Friday, 20 July 2018

Strange truths

The "before and after" school year photos aren't as as dramatic as the kids get older.  In fact, our two looked older (and taller) in the picture on the left back in September than they did this morning. 

Last night we celebrated the eve-of-end-of-term with a parade of prizes. Jamie gained his blue belt in taekwondo about half an hour earlier.  A few hours before that, Charlotte won the year 2 "creativity award" at school prize day.  The evening before that, she earned her level 5 British Gymnastics proficiency award.     

However, this blog is not about lavishing praise on our kids. No, it's about having some fun wherever possible - and ideally at our own expense.

Jamie's class delivered that this afternoon.  His teacher, Miss Gill, is leaving the school to start a new job.  Today she brought in personalised gifts for all of the kids, which were humbling in the extreme.   Each was given their very own "word portrait" made up up words and phrases which best describe the individual in question.  The words and phrases were provided in secret by their classmates and Miss Gill herself.

Jamie's includes some kind words - "friendly," "funny," "chatty" - and some accurate descriptions of the boy - "Oasis lover," "bird lover," "give it a go attitude."

However, my favourite is an absolute barnstormer: "Strange in a good way."    

That's our son.

Framed and ready for his bedroom wall, Miss Gill even took the trouble to sign the back of the picture.

She wrote: "Follow your dreams Jamie!  Don't stop being positive!  Miss Gill J"

What a fabulous human being and credit to her profession she is.  All of us our incredibly grateful for everything she's done. 

Wednesday, 11 July 2018

Farewell to the High Heid Yin

I was very sad to wake up this morning to learn that my old mate John Laird had passed away.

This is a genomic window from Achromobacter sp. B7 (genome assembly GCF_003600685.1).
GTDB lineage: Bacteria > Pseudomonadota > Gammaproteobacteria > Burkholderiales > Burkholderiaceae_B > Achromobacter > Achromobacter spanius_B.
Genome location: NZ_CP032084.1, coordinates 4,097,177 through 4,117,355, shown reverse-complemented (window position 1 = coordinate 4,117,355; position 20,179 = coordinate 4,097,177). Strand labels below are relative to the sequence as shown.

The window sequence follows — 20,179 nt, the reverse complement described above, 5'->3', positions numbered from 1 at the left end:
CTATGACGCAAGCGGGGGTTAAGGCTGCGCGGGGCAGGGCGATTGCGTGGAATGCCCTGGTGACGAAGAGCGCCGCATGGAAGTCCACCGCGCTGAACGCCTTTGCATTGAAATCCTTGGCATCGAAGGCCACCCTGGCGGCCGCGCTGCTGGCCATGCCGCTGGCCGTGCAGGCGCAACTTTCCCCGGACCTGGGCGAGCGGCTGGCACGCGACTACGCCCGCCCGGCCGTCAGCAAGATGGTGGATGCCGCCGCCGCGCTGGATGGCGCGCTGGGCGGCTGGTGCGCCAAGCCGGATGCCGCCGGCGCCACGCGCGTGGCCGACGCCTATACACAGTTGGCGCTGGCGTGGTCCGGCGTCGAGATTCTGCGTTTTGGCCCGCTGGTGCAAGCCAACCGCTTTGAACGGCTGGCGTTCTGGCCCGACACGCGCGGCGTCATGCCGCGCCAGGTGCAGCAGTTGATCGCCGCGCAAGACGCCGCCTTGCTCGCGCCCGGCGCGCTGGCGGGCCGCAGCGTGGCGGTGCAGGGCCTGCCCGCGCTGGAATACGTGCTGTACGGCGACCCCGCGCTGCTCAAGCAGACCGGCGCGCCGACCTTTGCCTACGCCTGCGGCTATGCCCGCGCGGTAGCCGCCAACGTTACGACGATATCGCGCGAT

John established Northern Ireland's longest established public relations agency 42 years ago, and it's still going strong. 

I first got to know him after he was elevated to the House of Lords as Baron Laird of Artigarvan in the County of Tyrone in July 1999.   It was not a surprise as it had been my task to deliver nomination papers, signed by David Trimble, to the Government Chief Whip's office several months before.

John was proud crusader for the Ulster-Scots language and culture and, after the Good Friday Agreement, a tireless Chair (aka High Heid Yin) of the newly-created Ulster-Scots Agency.

What I'll remember most fondly about John was his playfulness and wicked sense of humour. I recall one occasion when a fellow Ulster Unionist peer had a cold sore and bought some ointment to deal with the affliction.  The problem was that John's noble friend kept missing the important area of his face when trying to apply the cure.  So John volunteered to guide his colleague's forefinger toward his face to ensure he hit the target.

I was in a room with them when this process was being gone through for about the third time that day, and John was milking the moment for all he was worth.

He winked at me and said to his patent: "I hope you never need a suppository!"

John presented me with a House of Lords claret decanter when I left my job in Westminster in 2003 and I've cherished it ever since

It is often said when someone passes on that "we'll never see his like again."  In John Laird's case, it is unquestionably true.